Enabling Concentrated Solar Thermal Systems in Desert Areas: The Challenges and Innovations

Published by firstgreen on

Desert areas, such as Rajasthan in India, receive reasonable direct normal irradiation (DNI) on account of being located at the equatorial belt. Concentrated solar thermal (CST) system, for example heliostat based, can be utilized for harnessing solar energy for applications, such as electricity, process heat and cooling. However, it must be emphasized that adaptation of such CST concepts to local conditions, such as the arid desert in Rajasthan, is necessary for long-term reliable operation.

Water-cooled Radiation Calorimeter

In heliostat based CST system, radiation is concentrated on, for example, an open volumetric air receiver (OVAR). For on-field evaluation of OVAR and its control, measurement of concentrated solar irradiance (CSI) is necessary. Generally, high heat flux gauges or optical techniques are being used to estimate CSI. Watercooled radiation calorimeter (RC) is being developed to measure CSI. However, there is an emphasis on the need for proper calibration. In view of such observations, requirements and reliability, a RC is developed and evaluated up to 400 suns (1sun= 1kW/ m2 ). The developed potable device is shown in Figure 1. It depicts the working principle and the fabricated RC with Copper.

Figure 1: (a) Working principle
Figure 1: (b) Fabricated water-cooled radiation calorimeter

Optical and lumped parameter based heat transfer analyses of RC are performed. A semi-analytical validated approach is developed for calibration of the developed RC. Coatings are developed and evaluated for reflecting and absorbing surfaces of RC. The design prevents dust deposition on reflecting and absorbing surfaces. The performed experiments and analyses demonstrated that the RC body (Cu) temperature is ~55°C for a heating input equivalent to 400 suns of flux concentration with water mass-flowrate of ~2.2 g/s (~8l/h). Thus, it can be inferred that the developed RC can be operated, even at a higher concentration level, for evaluating OVAR based system.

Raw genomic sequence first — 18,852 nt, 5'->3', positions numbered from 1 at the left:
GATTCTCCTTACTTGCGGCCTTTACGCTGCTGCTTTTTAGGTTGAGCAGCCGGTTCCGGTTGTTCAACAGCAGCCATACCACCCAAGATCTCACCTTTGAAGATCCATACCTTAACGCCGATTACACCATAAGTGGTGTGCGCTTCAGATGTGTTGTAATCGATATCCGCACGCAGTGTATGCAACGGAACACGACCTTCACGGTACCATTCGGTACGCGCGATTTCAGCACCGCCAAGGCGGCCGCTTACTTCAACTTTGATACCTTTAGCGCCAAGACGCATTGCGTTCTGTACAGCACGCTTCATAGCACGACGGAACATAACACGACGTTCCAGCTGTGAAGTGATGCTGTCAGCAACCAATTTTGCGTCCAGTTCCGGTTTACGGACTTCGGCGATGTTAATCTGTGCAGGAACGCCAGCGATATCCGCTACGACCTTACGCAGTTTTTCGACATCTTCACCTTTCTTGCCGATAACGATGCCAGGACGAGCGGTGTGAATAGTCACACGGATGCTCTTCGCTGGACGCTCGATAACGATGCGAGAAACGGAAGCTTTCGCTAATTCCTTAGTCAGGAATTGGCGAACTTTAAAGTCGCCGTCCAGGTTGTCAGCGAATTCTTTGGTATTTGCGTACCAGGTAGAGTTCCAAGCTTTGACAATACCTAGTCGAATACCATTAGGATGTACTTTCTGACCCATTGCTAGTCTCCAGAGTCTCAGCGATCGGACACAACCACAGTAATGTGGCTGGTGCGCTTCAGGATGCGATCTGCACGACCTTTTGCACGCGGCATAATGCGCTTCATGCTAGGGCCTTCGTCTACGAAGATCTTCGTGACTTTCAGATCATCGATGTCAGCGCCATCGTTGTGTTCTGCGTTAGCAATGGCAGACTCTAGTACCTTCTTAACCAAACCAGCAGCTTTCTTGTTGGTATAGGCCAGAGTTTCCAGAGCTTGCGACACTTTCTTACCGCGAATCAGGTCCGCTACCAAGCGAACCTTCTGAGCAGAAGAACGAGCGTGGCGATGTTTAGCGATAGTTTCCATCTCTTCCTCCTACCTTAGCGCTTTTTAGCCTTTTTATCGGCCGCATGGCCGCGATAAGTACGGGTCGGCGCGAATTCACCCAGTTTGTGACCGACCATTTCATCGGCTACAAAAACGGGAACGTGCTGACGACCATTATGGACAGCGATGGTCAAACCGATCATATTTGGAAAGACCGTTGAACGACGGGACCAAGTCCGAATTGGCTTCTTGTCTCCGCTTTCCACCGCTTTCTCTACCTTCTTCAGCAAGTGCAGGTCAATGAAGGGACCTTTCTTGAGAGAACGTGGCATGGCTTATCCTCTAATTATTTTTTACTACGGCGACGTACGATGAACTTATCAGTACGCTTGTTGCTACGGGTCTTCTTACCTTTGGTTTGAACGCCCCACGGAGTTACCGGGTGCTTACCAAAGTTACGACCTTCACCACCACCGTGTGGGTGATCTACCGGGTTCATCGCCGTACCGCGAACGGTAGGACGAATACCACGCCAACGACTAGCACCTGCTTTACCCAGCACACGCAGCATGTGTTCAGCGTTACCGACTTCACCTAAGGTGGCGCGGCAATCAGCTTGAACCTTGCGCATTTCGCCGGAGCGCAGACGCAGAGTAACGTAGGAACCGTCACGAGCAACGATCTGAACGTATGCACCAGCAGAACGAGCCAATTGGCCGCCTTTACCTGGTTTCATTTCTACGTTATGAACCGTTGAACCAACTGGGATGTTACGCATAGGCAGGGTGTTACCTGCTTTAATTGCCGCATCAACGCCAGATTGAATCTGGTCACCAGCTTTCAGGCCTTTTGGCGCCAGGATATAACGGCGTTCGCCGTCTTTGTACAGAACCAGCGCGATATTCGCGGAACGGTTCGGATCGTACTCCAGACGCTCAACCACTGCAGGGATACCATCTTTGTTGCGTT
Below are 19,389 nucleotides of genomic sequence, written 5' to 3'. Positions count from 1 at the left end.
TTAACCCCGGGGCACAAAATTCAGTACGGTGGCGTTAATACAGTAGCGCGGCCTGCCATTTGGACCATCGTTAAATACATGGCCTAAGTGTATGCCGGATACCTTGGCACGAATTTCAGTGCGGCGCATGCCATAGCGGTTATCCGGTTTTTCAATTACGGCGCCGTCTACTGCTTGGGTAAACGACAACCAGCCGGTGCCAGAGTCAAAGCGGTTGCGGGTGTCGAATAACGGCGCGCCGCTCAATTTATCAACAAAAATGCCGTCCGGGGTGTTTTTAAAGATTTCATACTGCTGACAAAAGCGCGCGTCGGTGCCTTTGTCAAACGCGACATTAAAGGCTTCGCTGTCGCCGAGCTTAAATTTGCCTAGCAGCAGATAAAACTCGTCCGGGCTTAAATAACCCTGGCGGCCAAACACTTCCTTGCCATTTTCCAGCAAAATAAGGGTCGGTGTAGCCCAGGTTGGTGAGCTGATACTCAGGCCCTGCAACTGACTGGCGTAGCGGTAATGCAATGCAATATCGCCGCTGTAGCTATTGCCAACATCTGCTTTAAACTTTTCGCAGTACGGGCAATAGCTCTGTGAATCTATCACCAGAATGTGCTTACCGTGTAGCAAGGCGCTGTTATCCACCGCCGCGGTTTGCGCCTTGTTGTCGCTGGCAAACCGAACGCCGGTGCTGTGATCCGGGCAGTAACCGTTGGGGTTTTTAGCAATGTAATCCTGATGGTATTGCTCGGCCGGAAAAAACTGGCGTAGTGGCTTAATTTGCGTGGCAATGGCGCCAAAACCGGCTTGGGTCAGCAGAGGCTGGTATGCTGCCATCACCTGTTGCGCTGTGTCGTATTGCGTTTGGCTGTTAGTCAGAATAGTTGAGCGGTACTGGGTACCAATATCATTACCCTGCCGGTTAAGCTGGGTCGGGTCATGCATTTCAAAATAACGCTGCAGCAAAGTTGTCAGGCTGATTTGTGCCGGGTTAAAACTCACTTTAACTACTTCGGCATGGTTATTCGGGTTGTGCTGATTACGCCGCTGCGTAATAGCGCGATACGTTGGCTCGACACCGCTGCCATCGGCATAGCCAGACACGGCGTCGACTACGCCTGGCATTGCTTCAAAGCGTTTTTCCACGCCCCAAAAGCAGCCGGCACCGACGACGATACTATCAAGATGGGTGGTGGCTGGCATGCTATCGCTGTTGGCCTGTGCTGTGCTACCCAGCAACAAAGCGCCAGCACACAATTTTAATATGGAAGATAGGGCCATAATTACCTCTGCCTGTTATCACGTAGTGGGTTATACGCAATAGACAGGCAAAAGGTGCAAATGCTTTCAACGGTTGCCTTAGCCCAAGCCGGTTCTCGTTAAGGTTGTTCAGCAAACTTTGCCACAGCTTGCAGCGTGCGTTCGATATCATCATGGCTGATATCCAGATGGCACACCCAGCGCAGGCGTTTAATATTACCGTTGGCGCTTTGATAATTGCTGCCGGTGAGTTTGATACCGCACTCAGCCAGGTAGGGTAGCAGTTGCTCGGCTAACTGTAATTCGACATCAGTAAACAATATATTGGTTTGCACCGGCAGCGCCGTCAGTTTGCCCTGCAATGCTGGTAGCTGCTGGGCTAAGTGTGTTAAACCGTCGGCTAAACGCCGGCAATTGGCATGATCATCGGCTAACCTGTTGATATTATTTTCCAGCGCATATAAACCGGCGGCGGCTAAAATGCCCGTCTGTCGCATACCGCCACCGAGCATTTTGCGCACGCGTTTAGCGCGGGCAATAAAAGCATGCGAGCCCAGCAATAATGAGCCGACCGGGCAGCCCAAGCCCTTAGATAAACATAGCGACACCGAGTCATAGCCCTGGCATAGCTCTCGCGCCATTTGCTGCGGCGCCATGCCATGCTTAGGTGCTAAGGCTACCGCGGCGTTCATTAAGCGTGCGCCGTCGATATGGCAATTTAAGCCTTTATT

Field-design: Current Practice and Adaptation to Desert Condition

An optimized staggered heliostat field layout with minimal land usage using radial stager pattern was designed with each individual heliostat mirror area of 6.25 m2. The field layout in Figure 2 (a) shows total required area of 2,200 m2 to generate 125 kWth for 600 W/m2, which can operate for 6–7 hours during a day having a tower height of 20 m. The layout is, generally, based on optical analysis considering, blockage, shading, spillage, etc. However, in desert area, gust wind speed is quite high, say 47 km/h in Rajasthan. In such a situation, dust will deposit on the mirror surface and will lead to reduced reflectivity of heliostats and therefore, the overall system efficiency. Moreover, the wake behind heliostat as a result of strong wind will induce vibration and damage the mirror surface or any coating that may be applied (Figure 2b). In view of these, the detailed analysis and experiment demonstrating such strong windrelated effect is presented in scientific research papers. The investigation clearly reveals the presence of wakeaffected region behind a heliostat extending up to 3–4 times the size of heliostat. A distance based parameter will be recommended for wakerelated effect to design heliostat field layout.

Figure 2: (a) Heliostat field layout using optical analysis
Figure 2: (b) Wake behind a heliostat

Solar Convective Furnace

Materials processing operations, primarily melting and heat treatment of metals are energy intensive processes, requiring furnaces operating at high temperatures. Aluminium is used globally for applications ranging from household to industry. In view of such observations and to reduce the direct energy requirement, a concept of a solar convective furnace (SCF) has been developed and is being evaluated at IIT Jodhpur as shown in Figure 3, based on discussions with Aditya Birla Science and Technology Centre (ABSTC), Mumbai. Here, the obtained hot air from OVAR is used, after storage, for heat treatment of metal. An experimental solar air tower simulator (SATS) facility is developed as in Figure 3 (c) for evaluation SCF system. In this setup, all the required sub-systems are manufactured and assembled locally. This clearly demonstrates that such a concept is viable and can be made available indigenously in future.

Figure 3: (a) Schematic of SCF
Figure 3: (b) fabricated (plexi glass) model of SCF
Figure 3: (c) SATS facility at IIT Jodhpur

Dr Laltu Chandra, Dr Ambesh Dixit, and Dr V Narayanan, Centre for Solar Energy Technologies, Indian Institute of Technology Jodhpur, Jodhpur, Rajasthan, India. Email: chandra@iitj.ac.in; dr.laltu.chandra@iitj.ac.in.

Categories: Solar